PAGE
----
No Gandhi in Ireland

Gerard (Gerry) Adams is the president of Sinn Fein, the largest nationalist, Republican or pro-Belfast Agreement political party in Northern Ireland. He has been member of Parliament for Belfast West since 1997 and a member of the Northern Ireland Assembly for Belfast West since 1998. He is the Sinn Fein parliamentary leader in Dail Eireann, Ireland's House of Representatives.

From the late 1980s, Adams has been an important figure in the Northern Ireland Peace Process. Under Adams, Sinn Fein has moved toward being a professionally organized political party. He played a pivotal role in getting the IRA to give up its armed campaign against the UK in return for devolved government for Northern Ireland.

Adams was born in 1948 in West Belfast, Ireland, one of ten children who survived infancy in a nationalist Catholic family. He became involved in the Irish republian movement while working as a bartender, joining Sinn Fein and Fianna Eireann, the Irish Republican youth movement, in 1964. He was an active supporter of the Northern Ireland civil rights campaign in the late 1960s, and in 1967 he joined the Northern Ireland Civil Rights Association. After helping to navigate his party through violence and hunger strikes, Adams was eventually elected president in 1983, the first Sinn Fein MP to be elected to the British House of Commons since the 1950s, although in keeping with his party's policy, he has refused to sit in the House.

In 2007, less than two weeks after Adams was re-elected to the Northern Ireland Assembly, he came to an agreement with Democratic Unionist Party leader Ian Paisley regarding the return of the power-sharing executive in Northern Ireland. Adams remains a vigorous spokesman for the Irish Republican Movement.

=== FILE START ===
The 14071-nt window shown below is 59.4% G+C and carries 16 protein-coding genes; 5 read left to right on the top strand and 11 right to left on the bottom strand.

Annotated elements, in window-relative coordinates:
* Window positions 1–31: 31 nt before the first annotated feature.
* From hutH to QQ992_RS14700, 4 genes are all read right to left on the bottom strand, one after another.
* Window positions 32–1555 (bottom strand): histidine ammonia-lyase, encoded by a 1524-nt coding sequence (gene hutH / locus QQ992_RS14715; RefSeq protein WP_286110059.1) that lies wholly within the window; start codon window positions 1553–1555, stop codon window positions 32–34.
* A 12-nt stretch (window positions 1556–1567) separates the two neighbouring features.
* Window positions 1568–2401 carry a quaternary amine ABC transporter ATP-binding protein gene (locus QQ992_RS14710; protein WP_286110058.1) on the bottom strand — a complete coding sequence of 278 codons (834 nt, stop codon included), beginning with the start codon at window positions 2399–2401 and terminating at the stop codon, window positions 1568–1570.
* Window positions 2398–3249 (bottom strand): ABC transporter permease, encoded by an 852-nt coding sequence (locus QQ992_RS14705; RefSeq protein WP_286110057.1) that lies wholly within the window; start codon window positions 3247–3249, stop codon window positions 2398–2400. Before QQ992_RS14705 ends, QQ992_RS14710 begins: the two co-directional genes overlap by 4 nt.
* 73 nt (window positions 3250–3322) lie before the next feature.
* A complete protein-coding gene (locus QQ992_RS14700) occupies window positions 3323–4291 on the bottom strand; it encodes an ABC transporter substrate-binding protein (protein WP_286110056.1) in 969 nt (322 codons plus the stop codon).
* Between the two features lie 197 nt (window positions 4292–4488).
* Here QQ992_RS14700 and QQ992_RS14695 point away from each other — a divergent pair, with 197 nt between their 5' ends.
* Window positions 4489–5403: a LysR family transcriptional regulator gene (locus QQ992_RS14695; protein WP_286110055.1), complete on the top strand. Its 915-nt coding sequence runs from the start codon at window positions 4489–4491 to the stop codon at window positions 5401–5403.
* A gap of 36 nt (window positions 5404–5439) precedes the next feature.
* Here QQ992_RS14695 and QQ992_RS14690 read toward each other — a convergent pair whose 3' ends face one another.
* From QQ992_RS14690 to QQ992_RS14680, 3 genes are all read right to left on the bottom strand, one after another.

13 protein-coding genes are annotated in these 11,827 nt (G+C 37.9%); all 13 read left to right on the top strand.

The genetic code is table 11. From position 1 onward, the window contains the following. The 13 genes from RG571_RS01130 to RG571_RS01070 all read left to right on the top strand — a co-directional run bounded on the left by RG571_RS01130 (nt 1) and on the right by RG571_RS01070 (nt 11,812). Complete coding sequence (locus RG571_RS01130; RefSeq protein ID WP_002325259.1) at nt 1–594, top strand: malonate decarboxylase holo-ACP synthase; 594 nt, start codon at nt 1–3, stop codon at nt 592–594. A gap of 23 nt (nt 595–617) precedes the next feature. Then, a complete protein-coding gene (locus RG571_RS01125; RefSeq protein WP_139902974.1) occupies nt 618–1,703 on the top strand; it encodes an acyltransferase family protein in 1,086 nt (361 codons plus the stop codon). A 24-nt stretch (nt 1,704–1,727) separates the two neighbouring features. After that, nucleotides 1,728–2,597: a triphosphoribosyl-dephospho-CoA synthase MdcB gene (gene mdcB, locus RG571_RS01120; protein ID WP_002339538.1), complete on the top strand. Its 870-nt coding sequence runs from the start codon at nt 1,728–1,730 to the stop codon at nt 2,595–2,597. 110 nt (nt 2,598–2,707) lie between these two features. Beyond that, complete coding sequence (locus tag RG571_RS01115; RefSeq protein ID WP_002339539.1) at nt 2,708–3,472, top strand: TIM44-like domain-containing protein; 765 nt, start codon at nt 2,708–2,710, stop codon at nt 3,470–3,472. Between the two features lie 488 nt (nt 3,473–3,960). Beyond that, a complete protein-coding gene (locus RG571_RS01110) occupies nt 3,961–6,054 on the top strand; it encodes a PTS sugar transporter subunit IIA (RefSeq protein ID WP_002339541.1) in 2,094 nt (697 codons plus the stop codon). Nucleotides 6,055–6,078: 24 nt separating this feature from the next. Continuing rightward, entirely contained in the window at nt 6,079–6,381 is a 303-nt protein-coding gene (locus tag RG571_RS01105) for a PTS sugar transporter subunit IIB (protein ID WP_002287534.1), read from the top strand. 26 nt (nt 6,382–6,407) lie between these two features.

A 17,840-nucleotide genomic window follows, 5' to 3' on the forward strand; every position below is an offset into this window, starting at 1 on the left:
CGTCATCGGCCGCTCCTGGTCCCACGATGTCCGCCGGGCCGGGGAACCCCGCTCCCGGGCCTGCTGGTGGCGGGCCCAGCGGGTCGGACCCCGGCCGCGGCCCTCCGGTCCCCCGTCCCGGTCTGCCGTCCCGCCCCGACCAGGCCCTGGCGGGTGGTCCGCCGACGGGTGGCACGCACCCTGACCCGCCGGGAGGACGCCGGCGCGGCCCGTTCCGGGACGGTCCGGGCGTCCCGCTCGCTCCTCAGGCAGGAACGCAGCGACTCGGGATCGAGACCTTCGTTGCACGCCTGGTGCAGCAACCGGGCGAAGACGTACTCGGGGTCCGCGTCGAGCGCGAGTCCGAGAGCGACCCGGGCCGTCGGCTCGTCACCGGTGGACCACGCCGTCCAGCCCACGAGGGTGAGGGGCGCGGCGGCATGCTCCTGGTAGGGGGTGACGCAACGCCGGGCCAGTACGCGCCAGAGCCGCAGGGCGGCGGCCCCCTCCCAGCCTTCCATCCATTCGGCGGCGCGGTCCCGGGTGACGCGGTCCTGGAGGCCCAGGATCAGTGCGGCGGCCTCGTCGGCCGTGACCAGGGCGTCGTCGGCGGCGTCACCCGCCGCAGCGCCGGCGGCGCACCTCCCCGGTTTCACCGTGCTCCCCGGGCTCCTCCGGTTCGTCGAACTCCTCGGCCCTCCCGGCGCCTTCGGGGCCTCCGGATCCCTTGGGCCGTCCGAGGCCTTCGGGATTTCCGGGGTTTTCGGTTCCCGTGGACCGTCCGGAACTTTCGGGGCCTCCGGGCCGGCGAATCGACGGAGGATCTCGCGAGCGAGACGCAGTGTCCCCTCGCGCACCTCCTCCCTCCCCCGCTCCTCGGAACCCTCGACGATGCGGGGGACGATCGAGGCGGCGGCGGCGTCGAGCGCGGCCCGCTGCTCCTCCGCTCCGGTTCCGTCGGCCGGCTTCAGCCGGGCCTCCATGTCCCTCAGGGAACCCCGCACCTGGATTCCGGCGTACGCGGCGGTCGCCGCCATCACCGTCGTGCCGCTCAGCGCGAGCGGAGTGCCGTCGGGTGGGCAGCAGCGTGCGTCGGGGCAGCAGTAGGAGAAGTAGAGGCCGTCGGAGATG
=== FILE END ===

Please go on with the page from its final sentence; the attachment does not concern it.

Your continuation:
• Transcript

TRANSCRIPT

Question: Could violence in Northern Ireland have been avoided by using Gandhi's tactics?

Gerry Adams: Yes. In theory, yes.

But I think first of all we should remind ourselves that against the background in India, there was quite a sustained campaign of violence against the British.

We didn’t have a Gandhi figure. We didn’t have such a figure. We didn’t have a Bishop [Desmond] Tutu. We didn’t have a Martin Luther King. We did have a good array people who did proclaim the good news.

The fact is, the history of Ireland is one in which the physical force tradition is quite strong. And secondly, at a time of what’s called Trouble or Troubles, the military response has almost been the first reaction by the British state. So whether it was agrarian struggle; whether it was was economic struggle; or social emancipation; or whether it was independence or liberation struggle, the British cracked down quite viciously.

And given the Irish psyche and given our own history, the physical force tendency was always in the ascendancy.

As you get older, you reflect on things and you see things from life experience and from a different perspective. I do think that armed actions were – and I defended them at the time – were justifiable in the context in which they occurred. I don’t agree with everything that happened. In fact, I strongly disagree and disapprove of some of the things that happened. But I think the core of what we put together in this process was to develop an alternative to armed action. So it wasn’t a matter of condemning, or denouncing, or marginalizing the people who used physical force. It was a matter of saying, “Look, you don’t have to do that because here’s a different way to do it.” But that meant other pillars of society, including governments, ________ the international community taking their weight of the responsibility and showing that politics could actually work. Because up until that point, politics actually worked.

Recorded on: Oct 8, 2007

 

 


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